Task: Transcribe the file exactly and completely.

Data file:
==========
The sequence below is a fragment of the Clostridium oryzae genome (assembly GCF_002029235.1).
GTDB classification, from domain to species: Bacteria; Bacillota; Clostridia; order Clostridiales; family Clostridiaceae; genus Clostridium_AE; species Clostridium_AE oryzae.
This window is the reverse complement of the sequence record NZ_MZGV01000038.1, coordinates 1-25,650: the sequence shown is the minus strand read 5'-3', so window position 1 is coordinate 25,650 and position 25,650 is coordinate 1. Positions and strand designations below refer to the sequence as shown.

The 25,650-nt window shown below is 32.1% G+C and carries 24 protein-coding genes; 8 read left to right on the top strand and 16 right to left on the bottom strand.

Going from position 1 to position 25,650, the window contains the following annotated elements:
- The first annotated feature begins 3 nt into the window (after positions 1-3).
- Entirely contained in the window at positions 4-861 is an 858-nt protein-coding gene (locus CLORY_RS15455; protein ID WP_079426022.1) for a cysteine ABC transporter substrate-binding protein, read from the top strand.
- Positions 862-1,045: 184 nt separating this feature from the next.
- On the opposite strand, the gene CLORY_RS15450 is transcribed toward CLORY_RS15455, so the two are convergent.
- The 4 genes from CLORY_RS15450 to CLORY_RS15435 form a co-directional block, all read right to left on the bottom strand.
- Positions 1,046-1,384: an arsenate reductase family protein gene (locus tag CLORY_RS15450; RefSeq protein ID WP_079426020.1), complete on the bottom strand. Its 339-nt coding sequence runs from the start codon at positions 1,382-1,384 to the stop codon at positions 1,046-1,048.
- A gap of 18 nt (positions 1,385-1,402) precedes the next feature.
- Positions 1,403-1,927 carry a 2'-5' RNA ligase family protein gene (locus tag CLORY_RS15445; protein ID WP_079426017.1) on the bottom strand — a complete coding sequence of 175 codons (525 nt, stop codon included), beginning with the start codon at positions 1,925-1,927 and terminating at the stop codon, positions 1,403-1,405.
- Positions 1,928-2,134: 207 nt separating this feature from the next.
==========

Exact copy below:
The sequence below is a fragment of the Clostridium oryzae genome (assembly GCF_002029235.1).
GTDB classification, from domain to species: Bacteria; Bacillota; Clostridia; order Clostridiales; family Clostridiaceae; genus Clostridium_AE; species Clostridium_AE oryzae.
This window is the reverse complement of the sequence record NZ_MZGV01000038.1, coordinates 1-25,650: the sequence shown is the minus strand read 5'-3', so window position 1 is coordinate 25,650 and position 25,650 is coordinate 1. Positions and strand designations below refer to the sequence as shown.

The 25,650-nt window shown below is 32.1% G+C and carries 24 protein-coding genes; 8 read left to right on the top strand and 16 right to left on the bottom strand.

Going from position 1 to position 25,650, the window contains the following annotated elements:
- The first annotated feature begins 3 nt into the window (after positions 1-3).
- Entirely contained in the window at positions 4-861 is an 858-nt protein-coding gene (locus CLORY_RS15455; protein ID WP_079426022.1) for a cysteine ABC transporter substrate-binding protein, read from the top strand.
- Positions 862-1,045: 184 nt separating this feature from the next.
- On the opposite strand, the gene CLORY_RS15450 is transcribed toward CLORY_RS15455, so the two are convergent.
- The 4 genes from CLORY_RS15450 to CLORY_RS15435 form a co-directional block, all read right to left on the bottom strand.
- Positions 1,046-1,384: an arsenate reductase family protein gene (locus tag CLORY_RS15450; RefSeq protein ID WP_079426020.1), complete on the bottom strand. Its 339-nt coding sequence runs from the start codon at positions 1,382-1,384 to the stop codon at positions 1,046-1,048.
- A gap of 18 nt (positions 1,385-1,402) precedes the next feature.
- Positions 1,403-1,927 carry a 2'-5' RNA ligase family protein gene (locus tag CLORY_RS15445; protein ID WP_079426017.1) on the bottom strand — a complete coding sequence of 175 codons (525 nt, stop codon included), beginning with the start codon at positions 1,925-1,927 and terminating at the stop codon, positions 1,403-1,405.
- Positions 1,928-2,134: 207 nt separating this feature from the next.